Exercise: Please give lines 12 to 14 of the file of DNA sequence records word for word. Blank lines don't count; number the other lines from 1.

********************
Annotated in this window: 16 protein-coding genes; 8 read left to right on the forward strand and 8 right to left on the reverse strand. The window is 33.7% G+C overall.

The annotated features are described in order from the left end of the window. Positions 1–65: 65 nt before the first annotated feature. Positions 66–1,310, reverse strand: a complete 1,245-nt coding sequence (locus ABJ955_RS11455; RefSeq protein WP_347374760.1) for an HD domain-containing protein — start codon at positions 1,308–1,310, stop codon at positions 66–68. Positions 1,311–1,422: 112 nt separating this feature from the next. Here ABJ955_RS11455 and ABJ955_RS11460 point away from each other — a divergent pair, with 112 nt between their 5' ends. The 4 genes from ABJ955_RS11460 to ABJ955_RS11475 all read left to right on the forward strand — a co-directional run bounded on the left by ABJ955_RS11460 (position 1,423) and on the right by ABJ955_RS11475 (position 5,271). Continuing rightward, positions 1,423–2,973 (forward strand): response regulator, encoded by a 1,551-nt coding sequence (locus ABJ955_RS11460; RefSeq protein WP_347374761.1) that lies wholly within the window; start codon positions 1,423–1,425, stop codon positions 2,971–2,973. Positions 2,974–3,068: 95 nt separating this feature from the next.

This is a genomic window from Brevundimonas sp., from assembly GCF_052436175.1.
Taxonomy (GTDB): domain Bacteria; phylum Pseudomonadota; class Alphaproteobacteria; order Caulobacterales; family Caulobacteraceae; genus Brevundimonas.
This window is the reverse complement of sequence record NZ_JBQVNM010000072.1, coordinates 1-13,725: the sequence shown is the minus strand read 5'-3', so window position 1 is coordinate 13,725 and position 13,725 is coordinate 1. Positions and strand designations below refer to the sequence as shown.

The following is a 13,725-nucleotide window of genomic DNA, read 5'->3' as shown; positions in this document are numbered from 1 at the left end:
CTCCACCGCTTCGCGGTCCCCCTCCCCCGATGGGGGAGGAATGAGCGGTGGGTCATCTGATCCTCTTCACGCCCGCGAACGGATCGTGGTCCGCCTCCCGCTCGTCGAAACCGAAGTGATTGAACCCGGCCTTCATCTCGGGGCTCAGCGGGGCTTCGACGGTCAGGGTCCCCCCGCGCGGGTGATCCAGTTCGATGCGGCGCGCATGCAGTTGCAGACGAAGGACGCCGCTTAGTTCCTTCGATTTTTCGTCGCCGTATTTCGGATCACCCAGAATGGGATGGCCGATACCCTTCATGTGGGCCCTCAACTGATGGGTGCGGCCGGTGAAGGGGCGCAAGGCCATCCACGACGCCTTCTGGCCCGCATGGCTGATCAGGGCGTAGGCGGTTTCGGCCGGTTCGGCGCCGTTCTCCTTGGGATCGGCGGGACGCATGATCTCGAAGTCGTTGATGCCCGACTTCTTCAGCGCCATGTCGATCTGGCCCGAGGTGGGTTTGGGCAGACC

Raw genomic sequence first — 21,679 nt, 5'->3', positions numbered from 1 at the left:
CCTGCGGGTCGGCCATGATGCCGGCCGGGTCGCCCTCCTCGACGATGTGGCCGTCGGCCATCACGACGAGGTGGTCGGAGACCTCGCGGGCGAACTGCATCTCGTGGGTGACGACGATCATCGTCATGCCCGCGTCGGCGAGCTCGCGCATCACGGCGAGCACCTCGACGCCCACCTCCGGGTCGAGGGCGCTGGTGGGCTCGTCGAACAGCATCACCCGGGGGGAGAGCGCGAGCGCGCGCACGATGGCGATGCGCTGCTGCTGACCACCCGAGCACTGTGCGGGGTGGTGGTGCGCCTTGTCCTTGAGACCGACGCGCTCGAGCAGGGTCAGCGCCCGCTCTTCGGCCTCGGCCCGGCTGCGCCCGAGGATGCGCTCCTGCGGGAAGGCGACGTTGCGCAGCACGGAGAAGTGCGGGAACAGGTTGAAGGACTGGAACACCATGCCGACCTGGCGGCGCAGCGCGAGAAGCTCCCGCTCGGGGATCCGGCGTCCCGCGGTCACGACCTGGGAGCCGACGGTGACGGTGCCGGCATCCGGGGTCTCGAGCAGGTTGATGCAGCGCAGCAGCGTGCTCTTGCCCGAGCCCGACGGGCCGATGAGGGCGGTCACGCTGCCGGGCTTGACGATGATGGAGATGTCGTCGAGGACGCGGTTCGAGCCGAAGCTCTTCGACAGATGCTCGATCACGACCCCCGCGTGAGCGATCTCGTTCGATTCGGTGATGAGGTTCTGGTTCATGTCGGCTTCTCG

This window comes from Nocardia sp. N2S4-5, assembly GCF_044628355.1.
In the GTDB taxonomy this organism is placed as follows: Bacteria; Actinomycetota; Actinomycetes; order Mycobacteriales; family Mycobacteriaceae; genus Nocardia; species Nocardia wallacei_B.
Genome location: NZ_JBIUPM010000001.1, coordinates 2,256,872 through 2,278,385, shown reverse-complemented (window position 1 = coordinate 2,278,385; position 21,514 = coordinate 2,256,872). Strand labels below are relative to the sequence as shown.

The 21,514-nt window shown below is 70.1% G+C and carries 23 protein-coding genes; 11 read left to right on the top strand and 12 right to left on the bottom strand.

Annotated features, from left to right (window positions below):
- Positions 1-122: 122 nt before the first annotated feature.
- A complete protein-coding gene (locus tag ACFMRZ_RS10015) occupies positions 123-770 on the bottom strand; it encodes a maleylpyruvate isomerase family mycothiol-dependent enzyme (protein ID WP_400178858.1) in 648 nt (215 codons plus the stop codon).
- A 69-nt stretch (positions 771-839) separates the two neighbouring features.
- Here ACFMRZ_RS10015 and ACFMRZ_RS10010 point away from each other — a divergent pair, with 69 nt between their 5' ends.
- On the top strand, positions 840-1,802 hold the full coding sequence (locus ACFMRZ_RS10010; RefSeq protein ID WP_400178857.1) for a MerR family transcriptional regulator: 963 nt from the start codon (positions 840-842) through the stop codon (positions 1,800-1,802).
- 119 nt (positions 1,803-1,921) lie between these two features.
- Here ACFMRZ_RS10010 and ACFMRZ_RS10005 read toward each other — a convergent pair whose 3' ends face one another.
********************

Genome location: NZ_JBIUPM010000001.1, coordinates 2,256,872 through 2,278,385, shown reverse-complemented (window position 1 = coordinate 2,278,385; position 21,514 = coordinate 2,256,872). Strand labels below are relative to the sequence as shown.

The 21,514-nt window shown below is 70.1% G+C and carries 23 protein-coding genes; 11 read left to right on the top strand and 12 right to left on the bottom strand.

Annotated features, from left to right (window positions below):